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The state of government standing thus, if distempered times happen to be (as our chronicles have shewed some) where, by dissension between prince and people, the kingdom's ruin hath been endangered, it doth not so much prove that the English government is not the best, as that the best government may be abused. For in every monarchy, how limited soever, the prince's person is invested with so much Majesty, that it would seem a mockery in state, if there were no considerable power intrusted into his hands; yea, so much as that, if he be bad or weak, he may endanger the ruin of the kingdom; so necessary is it for all human ordinances, how wise soever, to leave somewhat to chance, and to have always need of recourse to God, for his assisting or curing providence.

And though the kingdom of England, by vertue of the govemment thereof, will be as hardly brought into a confusion, as any in Europe; yet there is no warrant against the possibility of it.

For it was ever heretofore seen, that our parliaments were rather a strength and advantage to an honourable wise prince, than a remedy against a bad or weak one; or, if we change the expression, they were rather an excellent diet to preserve a good reign in strength, than physick to cure a bad one; and therefore have been as much loved by sound and healthy princes, as loathed by them that were out of temper: the latter having thought them a depression of their dignity: As the former have esteemed them an advantage to their strength. So that in such times only the true convenience of that great council hath been perceived by England, and admired by foreign authors: In the other times it was, that those witty complaints have been in fashion (as Sir Robert Cotton speaks of a bad time) that princes in parliaments are less than they should be, and subjects greater. But on the contrary, that they have been an advantage to Kings, the constant series of our history will shew: 1. By those great atchievements which they have inabled our wise Kings to make, who were most constant in calling them, and consenting to them. 2. That no one prince was ever yet happy without the use of them.

It may therefore seem a paradox, that any prince should disaffect that which is so high an advantage to him, and a great wonder, that some Kings of England, not vicious in their dispositions, nor very shallow in their understandings, have so much kicked against parliaments. And that such have been, before we shew what reasons may be of it, see the characters of some princes, whose success and fortunes are known to all that read the histories, as they are delivered by Polydore Virgil, who in his sixteenth book speaks thus of Henry the Third: Fuit ingenio miti, animo magis nobili quàm magno, cultor Religionis, adversus inopes liberalis. He was of a gentle nature, a mind rather noble than great, a lover of religion, and liberal to the poor.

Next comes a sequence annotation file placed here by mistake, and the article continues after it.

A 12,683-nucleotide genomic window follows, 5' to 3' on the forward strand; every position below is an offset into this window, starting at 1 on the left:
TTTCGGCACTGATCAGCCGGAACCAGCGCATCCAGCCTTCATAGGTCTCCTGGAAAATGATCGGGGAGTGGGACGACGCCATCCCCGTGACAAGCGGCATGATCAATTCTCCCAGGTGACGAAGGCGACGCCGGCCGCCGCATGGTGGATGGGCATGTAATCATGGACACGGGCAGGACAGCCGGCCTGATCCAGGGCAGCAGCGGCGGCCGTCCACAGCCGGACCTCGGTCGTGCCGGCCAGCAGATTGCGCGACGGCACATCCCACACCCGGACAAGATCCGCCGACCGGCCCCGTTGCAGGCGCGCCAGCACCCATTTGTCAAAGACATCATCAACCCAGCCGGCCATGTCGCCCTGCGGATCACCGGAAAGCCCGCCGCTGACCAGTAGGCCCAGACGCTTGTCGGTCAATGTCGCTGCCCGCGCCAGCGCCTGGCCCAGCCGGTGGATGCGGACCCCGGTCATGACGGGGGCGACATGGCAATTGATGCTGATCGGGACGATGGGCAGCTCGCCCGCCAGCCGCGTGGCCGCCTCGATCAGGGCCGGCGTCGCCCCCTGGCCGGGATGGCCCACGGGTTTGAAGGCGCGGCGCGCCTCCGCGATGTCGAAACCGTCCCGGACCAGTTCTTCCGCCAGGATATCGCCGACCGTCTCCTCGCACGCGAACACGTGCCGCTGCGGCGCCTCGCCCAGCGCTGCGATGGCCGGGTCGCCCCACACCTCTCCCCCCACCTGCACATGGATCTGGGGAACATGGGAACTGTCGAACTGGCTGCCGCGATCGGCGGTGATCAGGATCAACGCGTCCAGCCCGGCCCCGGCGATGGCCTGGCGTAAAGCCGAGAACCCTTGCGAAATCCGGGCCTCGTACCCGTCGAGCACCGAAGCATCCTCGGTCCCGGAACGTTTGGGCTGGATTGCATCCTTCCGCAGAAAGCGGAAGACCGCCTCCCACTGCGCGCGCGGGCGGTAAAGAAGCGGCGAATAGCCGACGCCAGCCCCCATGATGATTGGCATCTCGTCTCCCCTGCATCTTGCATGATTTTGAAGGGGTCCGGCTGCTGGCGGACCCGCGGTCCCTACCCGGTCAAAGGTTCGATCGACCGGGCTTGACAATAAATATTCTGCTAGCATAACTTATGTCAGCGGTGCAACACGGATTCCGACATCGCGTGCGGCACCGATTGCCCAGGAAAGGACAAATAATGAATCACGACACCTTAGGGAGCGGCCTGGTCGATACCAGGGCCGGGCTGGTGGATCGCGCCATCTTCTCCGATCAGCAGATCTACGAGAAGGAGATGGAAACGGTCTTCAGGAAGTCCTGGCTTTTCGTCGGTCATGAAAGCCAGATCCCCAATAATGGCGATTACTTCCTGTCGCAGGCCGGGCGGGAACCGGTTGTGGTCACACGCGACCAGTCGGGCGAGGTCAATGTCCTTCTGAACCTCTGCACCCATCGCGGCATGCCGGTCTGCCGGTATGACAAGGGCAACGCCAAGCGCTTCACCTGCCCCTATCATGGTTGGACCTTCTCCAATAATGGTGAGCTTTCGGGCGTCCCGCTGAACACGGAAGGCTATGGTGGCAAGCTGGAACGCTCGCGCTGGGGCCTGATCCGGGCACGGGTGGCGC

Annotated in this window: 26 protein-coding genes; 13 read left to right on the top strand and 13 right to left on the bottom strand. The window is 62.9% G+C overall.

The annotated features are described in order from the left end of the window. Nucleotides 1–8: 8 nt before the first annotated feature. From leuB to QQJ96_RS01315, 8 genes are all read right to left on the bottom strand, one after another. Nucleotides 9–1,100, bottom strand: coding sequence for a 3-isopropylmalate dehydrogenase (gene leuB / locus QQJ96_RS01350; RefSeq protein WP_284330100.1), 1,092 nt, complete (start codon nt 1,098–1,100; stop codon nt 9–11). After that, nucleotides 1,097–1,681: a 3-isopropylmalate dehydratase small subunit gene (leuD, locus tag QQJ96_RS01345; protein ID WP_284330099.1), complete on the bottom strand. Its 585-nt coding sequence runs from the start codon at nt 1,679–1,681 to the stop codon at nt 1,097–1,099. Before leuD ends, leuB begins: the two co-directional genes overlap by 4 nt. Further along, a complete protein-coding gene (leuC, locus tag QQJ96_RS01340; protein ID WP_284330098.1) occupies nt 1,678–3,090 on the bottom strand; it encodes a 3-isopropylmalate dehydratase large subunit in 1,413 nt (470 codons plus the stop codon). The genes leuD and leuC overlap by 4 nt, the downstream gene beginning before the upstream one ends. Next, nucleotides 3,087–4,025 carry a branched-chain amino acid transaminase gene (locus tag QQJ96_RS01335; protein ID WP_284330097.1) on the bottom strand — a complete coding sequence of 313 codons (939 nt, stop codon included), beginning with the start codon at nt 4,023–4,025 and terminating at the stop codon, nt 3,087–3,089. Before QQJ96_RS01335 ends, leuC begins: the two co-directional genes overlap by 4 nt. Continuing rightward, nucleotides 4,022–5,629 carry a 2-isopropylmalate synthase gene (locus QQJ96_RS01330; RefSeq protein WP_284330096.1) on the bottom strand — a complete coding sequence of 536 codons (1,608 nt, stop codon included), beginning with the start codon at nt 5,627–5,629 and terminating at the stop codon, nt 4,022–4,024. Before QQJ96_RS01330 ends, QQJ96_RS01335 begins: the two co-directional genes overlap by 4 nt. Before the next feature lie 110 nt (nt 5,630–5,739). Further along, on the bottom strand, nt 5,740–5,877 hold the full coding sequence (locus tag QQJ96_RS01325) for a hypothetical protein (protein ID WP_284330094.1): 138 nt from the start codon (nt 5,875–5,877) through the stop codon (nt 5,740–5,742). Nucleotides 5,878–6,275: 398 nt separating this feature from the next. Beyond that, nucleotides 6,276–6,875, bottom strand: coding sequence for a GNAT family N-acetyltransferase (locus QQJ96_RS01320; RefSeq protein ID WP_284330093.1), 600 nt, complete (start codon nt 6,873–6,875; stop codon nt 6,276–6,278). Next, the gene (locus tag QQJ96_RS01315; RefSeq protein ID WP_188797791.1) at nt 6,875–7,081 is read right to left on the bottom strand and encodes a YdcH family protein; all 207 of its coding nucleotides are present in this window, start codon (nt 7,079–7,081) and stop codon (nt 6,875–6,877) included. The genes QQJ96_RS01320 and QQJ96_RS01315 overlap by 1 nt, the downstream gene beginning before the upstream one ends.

In his eighteenth book thus of Edward the Second: Fuit illi natura bona, ingenium mite, quem primò juvenili errore actum in leviora vitia incidentem, tandem in graviora malorum consuetudines et consilia traxerunt. Non deerant illi animi vires, si repudiatis malis suasoribus illas justè exercuisset. He was of a good nature and mild disposition, who, first by the errors and rashness of youth falling into small faults,

was afterwards drawn into greater, by the society and counsels of wicked men. There was not wanting in him a strength of mind, if, avoiding evil counsel, he could have made a just use of it.

And in his twentieth book, thus of Richard the Second: Fuit in illo spiritus non vilis, quem consciorum improbitas, et insulsitas extinxit. He was of a spirit not low or base, but such as was quite destroyed by the wickedness and folly of unhappy consociates.

A reason of this accident may be, that their souls, though not vicious, have not been so large, nor their affections so publick, as their great calling hath required; but being too much mancipated to private fancies and unhappy favourites, and long flattered in those affections under the specious name of firmness in friendship (not being told that the adequate object of a prince's love should be the whole people, and that they who receive publick honour, should return a general love and care) they have too much neglected the kingdom, and grow at last afraid to look their faces in so true a glass as a parliament, and, flying the remedy, increase the disease, till it come to that unhappy height, that, rather than acknowledge any unjust action, they strive for an unjust power to give it countenance, and so by a long consequence become hardly reconcileable to a parliamentary way.